LANSING (AP) — The Rick Snyder v. Senate Republicans showdown over Medicaid expansion is overshadowing the fact that other big bills went unresolved before lawmakers adjourned for at least two months.
At the top of the list is the years-long debate over how to raise taxes and fees to bring more roads and bridges up to par. But other bills in doubt include one to cap unlimited medical benefits for catastrophically injured motorists along with a measure letting Michigan run more poor-performing schools.
The Medicaid debate could yet be resolved in July or August if senators decide to return for a vote. Here are five other key issues that could be debated later in 2013 before an election year that could doom prospects of enacting contentious legislation.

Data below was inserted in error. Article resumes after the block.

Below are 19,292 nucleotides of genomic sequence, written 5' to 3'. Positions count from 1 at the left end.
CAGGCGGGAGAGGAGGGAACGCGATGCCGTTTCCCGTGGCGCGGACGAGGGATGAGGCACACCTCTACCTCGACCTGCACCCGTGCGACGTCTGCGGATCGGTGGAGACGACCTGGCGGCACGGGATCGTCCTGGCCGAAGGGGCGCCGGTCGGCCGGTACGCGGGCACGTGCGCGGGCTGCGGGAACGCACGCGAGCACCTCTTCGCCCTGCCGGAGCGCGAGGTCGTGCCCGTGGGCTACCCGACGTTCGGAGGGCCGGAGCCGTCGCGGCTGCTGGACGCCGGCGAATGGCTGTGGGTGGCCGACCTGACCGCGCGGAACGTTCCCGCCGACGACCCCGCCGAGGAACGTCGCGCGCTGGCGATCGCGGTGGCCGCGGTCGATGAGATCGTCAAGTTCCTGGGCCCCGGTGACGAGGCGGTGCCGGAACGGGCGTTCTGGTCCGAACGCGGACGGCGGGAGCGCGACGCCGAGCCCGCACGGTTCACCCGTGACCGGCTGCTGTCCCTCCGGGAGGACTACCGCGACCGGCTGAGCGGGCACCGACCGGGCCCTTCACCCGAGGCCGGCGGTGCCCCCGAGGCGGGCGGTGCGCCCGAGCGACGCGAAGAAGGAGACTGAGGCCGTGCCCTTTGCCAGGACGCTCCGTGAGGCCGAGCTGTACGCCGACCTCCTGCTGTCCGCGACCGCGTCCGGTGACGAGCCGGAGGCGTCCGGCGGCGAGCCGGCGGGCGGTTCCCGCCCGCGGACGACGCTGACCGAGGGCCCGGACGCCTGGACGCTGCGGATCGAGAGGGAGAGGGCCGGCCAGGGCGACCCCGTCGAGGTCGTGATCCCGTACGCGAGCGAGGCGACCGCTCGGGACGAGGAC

Issue: With people driving less and buying more fuel-efficient cars, the state’s flat per-gallon fuel taxes aren’t generating enough revenue to keep pace with construction costs. Snyder says without extra funding for routine maintenance, highways will deteriorate so much that it’ll be much more costly to fix them later.
Solution: State transportation officials are asking for an extra 35 cents a day from every vehicle in Michigan, or about $128 a year in taxes, license plate fees or both.
Outlook: Dim. Politicians consider raising gasoline taxes to be a third rail for consumers. The recent price spike at the pump didn’t help. Increasing the 6 percent sales tax would require two-thirds backing in the Republican-controlled Legislature just to make the ballot, and the ability of GOP and Democratic leaders to strike a deal — perhaps with more money for schools, too — is a major question mark.
Issue: Michigan’s the only state that requires unlimited medical benefits for catastrophic injuries and rehabilitation, which costs motorists $175 per car per year and rises to $186 starting Monday. Critics, including insurers, say it’s an unsustainable system.